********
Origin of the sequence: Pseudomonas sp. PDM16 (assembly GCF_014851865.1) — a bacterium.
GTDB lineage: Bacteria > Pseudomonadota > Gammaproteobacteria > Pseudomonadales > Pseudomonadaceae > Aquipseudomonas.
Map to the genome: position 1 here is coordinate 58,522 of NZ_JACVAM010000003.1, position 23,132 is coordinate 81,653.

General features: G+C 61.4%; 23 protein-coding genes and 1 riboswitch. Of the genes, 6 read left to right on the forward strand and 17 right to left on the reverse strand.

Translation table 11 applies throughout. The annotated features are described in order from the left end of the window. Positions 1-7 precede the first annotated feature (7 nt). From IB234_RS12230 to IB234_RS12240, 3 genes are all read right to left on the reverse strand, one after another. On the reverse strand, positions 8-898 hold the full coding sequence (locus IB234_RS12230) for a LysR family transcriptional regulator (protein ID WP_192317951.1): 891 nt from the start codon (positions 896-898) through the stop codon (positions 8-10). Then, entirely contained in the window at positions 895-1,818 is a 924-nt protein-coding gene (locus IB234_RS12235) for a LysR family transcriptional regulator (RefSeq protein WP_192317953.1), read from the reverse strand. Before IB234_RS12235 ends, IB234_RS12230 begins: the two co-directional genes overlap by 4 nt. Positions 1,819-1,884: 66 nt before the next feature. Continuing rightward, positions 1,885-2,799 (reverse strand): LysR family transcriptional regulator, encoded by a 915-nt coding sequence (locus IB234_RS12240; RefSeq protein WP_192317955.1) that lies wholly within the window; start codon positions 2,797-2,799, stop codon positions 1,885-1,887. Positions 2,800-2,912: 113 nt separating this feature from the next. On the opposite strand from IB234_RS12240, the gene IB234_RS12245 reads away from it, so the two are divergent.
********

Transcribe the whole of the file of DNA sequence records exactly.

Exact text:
Origin of the sequence: Pseudomonas sp. PDM16 (assembly GCF_014851865.1) — a bacterium.
GTDB lineage: Bacteria > Pseudomonadota > Gammaproteobacteria > Pseudomonadales > Pseudomonadaceae > Aquipseudomonas.
Map to the genome: position 1 here is coordinate 58,522 of NZ_JACVAM010000003.1, position 23,132 is coordinate 81,653.

General features: G+C 61.4%; 23 protein-coding genes and 1 riboswitch. Of the genes, 6 read left to right on the forward strand and 17 right to left on the reverse strand.

Translation table 11 applies throughout. The annotated features are described in order from the left end of the window. Positions 1-7 precede the first annotated feature (7 nt). From IB234_RS12230 to IB234_RS12240, 3 genes are all read right to left on the reverse strand, one after another. On the reverse strand, positions 8-898 hold the full coding sequence (locus IB234_RS12230) for a LysR family transcriptional regulator (protein ID WP_192317951.1): 891 nt from the start codon (positions 896-898) through the stop codon (positions 8-10). Then, entirely contained in the window at positions 895-1,818 is a 924-nt protein-coding gene (locus IB234_RS12235) for a LysR family transcriptional regulator (RefSeq protein WP_192317953.1), read from the reverse strand. Before IB234_RS12235 ends, IB234_RS12230 begins: the two co-directional genes overlap by 4 nt. Positions 1,819-1,884: 66 nt before the next feature. Continuing rightward, positions 1,885-2,799 (reverse strand): LysR family transcriptional regulator, encoded by a 915-nt coding sequence (locus IB234_RS12240; RefSeq protein WP_192317955.1) that lies wholly within the window; start codon positions 2,797-2,799, stop codon positions 1,885-1,887. Positions 2,800-2,912: 113 nt separating this feature from the next. On the opposite strand from IB234_RS12240, the gene IB234_RS12245 reads away from it, so the two are divergent.